The Recombinant Web

This article appeared as my column for Connect Magazine in October 2005.

Lately, I've been seeing more and more examples of what could be termed the recombinant Web, but are more affectionately called "mash-ups." A mash-up happens when someone takes two or more different services on the Web and combines them in a new and interesting way. Usually the person who creates the mash-up has nothing to do with either of the services being combined. Mash-ups have been around for a while, but they're exploding now, partly because of Google maps.

CheapGas shows the location and driving directions for cheap gas in Salt Lake City. (click to enlarge)

CheapGas is one great example. Using CheapGas, you can see a map showing where cheap gas is in your neighborhood and even get driving directions (see figure). CheapGas doesn't have a list of gas prices or mapping software and it doesn't need them. Those are provided by GasBuddy and Google respectively. CheapGas remixes those services to add value in a way that neither of them did before.

Another great example is Paul Radermacher's HousingMaps that combines data on housing from craigslist with Google maps to show houses for sale or rent in a given area. Again, this is done with no support from the original sites and adds new value.

Lest you think this is all about Google Maps, consider GreaseMonkey. GreaseMonkey is a Firefox extension that allows you to add functionality to a Web site at the browser. For example, if you've used GMail, you'll know that it doesn't have a Delete button on the main page. Deleting email is a two-step process--archive then delete. Using GreaseMonkey, however, and a script you download from the Web, you can add a Delete button to the main Gmail page.

The motto of the recombinant Web is: "if you don't like how something works, change it." Most of these mash-ups and remixes are not complicated and people throw them together in a few hours, or at most a few days. I think we've only begun to see the power of the recombinant Web and what people will build, but there are a few flies in the ointment.

Here's one: www.mapsexoffenders.com, a product of Orem UT based Orbizon, use publicly available data about sex offenders and Google maps to display a map of your neighborhood and any known sex offenders who live there--unless you live in Utah. As of this writing, Utah's Department of Corrections won't let them use the data! Here's a company willing to build a great and useful service for free and we won't let them. For the recombinant Web to flourish, the data that makes it work has to be available. I'm especially concerned when data that's otherwise publicly available can't be recombined.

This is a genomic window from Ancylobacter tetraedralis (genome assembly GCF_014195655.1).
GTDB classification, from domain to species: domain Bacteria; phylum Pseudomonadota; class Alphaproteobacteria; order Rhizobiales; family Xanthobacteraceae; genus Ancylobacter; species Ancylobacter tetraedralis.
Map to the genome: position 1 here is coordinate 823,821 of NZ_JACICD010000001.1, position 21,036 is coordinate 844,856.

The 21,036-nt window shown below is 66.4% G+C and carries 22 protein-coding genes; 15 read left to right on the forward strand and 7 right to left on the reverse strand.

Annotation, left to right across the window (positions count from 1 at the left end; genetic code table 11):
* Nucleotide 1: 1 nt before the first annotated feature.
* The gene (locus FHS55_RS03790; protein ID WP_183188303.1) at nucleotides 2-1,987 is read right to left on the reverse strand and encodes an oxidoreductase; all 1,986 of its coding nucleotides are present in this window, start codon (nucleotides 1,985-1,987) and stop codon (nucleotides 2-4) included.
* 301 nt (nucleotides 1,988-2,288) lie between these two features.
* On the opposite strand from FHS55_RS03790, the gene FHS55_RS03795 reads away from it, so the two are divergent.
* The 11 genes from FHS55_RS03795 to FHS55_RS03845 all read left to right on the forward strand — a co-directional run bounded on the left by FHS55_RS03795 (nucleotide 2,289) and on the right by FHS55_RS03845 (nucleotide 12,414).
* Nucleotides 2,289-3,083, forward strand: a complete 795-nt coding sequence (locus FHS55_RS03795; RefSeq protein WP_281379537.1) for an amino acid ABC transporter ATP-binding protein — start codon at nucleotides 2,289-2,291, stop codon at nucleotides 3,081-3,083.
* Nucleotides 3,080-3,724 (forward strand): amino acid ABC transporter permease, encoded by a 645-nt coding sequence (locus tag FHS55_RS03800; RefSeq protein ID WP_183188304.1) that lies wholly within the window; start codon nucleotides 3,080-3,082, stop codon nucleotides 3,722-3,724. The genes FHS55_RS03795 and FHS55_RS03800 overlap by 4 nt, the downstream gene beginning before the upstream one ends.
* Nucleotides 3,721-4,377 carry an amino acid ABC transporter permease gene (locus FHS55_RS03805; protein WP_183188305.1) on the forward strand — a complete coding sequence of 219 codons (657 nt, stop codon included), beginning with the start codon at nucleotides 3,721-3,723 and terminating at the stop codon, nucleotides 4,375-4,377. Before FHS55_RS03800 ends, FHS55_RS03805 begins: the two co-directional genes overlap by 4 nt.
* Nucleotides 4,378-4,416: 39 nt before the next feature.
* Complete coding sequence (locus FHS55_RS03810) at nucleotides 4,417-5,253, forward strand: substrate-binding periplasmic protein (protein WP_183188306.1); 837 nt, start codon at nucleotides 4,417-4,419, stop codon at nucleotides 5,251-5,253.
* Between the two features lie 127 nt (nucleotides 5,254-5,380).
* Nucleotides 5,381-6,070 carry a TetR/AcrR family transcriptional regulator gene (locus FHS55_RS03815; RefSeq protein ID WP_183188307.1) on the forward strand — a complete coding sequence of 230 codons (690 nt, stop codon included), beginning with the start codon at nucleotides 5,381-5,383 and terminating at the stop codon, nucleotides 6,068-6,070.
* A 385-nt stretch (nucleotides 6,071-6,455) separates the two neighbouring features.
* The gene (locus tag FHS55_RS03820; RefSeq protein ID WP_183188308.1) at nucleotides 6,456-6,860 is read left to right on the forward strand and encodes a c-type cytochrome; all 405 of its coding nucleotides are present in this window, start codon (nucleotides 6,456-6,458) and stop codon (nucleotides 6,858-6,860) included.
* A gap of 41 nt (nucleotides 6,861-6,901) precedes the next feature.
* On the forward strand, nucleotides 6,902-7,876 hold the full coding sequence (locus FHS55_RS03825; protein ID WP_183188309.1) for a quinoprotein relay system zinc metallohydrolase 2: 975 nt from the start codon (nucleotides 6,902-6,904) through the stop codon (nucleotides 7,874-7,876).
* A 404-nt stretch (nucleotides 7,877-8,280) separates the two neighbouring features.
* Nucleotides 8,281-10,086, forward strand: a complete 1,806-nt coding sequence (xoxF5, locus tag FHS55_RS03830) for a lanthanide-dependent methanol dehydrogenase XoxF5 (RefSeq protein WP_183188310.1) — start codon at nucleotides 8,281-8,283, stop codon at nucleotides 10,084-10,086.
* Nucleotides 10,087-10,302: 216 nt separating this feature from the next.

Another impediment to the recombinant Web is the many funny ways that people build Web sites. There are a few simple principles, that if followed, make remixing Web sites fairly easy. These include the right use of HTTP methods, using XML where possible, and not using frames. Remarkably, most of the interesting mash-ups are done by screen-scraping--literally grabbing the data out of the HTML itself. That works, but its not very robust. Changes to the HTML page break all the applications that depend on it. Microformats, which I discussed in last month's column are one answer to this problem.

Finally, there are identity issues. Many of the most interesting mash-ups aren't possible because the sites that you want to combine require user authentication and almost every Web site in existence uses its own, home-grown membership and login system. As long as there's only one site in the mash-up that requires authentication, you can usually manage, but after that, it can become messy. This one won't be solved cleanly for some time. There are bigger forces than mash-ups pushing the identity problem to a solution, however.

While XML and SOAP are finding great utility within the firewall, it's things like mash-ups, microformats, tagging, and RSS that are having the biggest effect on the Internet and forming what we might term Web 2.0. Web 2.0 isn't just a place of Web pages and single site applications, like Web 1.0. Rather it's a place where new value is created by recombining old applications. I think it's fun.

Phil Windley teaches Computer Science at Brigham Young University. Windley writes a blog on enterprise computing at http://www.windley.com and is the author of a book on digital identity published by O'Reilly Media. Contact him at phil@windley.com

Last Modified: Wednesday, 24-Aug-2005 10:10:29 MDT